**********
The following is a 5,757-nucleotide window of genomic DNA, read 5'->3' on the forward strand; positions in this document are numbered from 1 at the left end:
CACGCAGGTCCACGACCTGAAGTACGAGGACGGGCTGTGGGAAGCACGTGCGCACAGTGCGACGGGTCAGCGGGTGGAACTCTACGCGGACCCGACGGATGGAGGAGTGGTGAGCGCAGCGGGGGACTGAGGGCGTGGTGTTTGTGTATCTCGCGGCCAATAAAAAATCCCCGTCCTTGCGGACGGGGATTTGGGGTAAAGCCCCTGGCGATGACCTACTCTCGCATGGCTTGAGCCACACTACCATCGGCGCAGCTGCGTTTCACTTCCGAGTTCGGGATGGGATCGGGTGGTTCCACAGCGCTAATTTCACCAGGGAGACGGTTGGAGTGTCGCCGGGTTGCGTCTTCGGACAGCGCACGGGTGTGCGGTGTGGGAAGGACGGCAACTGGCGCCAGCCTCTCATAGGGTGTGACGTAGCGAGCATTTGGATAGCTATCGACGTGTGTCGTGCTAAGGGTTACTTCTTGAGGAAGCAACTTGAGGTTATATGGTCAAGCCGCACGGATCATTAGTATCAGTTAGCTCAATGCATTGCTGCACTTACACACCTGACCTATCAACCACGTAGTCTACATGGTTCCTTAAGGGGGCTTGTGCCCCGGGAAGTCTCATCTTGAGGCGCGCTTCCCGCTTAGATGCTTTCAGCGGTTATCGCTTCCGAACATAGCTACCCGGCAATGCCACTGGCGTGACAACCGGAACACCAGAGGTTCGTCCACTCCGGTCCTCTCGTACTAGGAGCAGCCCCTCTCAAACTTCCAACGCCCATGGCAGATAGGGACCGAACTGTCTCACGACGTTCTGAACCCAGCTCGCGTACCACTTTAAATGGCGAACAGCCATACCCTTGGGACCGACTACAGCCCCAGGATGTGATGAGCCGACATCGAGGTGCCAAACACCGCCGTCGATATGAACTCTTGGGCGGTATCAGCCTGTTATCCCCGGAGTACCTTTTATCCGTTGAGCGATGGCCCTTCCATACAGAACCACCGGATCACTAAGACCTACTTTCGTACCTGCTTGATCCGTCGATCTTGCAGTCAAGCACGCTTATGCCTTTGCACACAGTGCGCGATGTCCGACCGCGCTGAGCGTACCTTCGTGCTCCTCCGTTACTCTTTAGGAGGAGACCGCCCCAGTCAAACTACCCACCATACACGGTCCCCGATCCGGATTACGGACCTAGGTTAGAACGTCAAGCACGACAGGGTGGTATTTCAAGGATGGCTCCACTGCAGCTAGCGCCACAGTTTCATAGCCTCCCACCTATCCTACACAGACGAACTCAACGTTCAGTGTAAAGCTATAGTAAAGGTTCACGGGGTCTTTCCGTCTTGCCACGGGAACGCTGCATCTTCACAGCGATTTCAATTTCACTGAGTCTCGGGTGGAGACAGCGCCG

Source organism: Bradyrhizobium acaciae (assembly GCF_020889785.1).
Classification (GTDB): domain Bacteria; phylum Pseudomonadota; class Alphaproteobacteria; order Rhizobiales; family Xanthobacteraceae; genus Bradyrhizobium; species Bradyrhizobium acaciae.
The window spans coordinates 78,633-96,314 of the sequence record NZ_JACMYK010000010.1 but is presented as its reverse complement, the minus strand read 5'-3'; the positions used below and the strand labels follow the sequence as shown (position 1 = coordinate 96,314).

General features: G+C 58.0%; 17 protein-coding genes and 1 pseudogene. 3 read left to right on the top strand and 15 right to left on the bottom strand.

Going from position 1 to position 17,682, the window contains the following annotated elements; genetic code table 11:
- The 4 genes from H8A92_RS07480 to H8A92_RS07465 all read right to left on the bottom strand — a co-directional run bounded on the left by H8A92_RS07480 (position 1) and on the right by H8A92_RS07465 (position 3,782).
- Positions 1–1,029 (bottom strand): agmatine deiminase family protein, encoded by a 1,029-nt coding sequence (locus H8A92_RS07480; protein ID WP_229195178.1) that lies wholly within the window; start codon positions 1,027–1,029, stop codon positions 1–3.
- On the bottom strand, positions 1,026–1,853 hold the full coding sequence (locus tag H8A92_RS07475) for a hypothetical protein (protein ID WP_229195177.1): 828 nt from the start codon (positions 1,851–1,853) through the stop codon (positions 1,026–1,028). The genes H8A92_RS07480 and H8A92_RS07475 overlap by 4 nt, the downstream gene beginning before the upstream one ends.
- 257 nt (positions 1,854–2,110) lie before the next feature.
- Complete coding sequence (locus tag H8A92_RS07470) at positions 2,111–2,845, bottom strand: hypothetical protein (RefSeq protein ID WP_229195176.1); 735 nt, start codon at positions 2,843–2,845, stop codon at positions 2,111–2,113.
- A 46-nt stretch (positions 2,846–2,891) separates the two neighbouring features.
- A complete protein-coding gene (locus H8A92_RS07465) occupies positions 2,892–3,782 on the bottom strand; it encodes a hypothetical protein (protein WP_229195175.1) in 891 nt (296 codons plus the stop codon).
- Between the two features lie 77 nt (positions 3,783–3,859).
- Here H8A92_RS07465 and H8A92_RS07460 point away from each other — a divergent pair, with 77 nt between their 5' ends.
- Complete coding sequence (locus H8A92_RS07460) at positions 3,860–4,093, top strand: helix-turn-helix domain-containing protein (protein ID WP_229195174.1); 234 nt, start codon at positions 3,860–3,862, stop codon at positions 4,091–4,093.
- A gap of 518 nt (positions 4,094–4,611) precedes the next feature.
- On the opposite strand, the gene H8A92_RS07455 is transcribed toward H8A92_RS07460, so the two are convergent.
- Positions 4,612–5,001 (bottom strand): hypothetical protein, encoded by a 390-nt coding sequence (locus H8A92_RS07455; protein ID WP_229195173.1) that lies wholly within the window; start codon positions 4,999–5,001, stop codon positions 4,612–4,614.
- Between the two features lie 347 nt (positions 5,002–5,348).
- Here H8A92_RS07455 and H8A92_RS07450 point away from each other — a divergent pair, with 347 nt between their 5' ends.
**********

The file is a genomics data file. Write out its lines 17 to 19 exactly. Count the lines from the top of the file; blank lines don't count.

- Complete coding sequence (locus H8A92_RS07460) at positions 3,860–4,093, top strand: helix-turn-helix domain-containing protein (protein ID WP_229195174.1); 234 nt, start codon at positions 3,860–3,862, stop codon at positions 4,091–4,093.
- A gap of 518 nt (positions 4,094–4,611) precedes the next feature.
- On the opposite strand, the gene H8A92_RS07455 is transcribed toward H8A92_RS07460, so the two are convergent.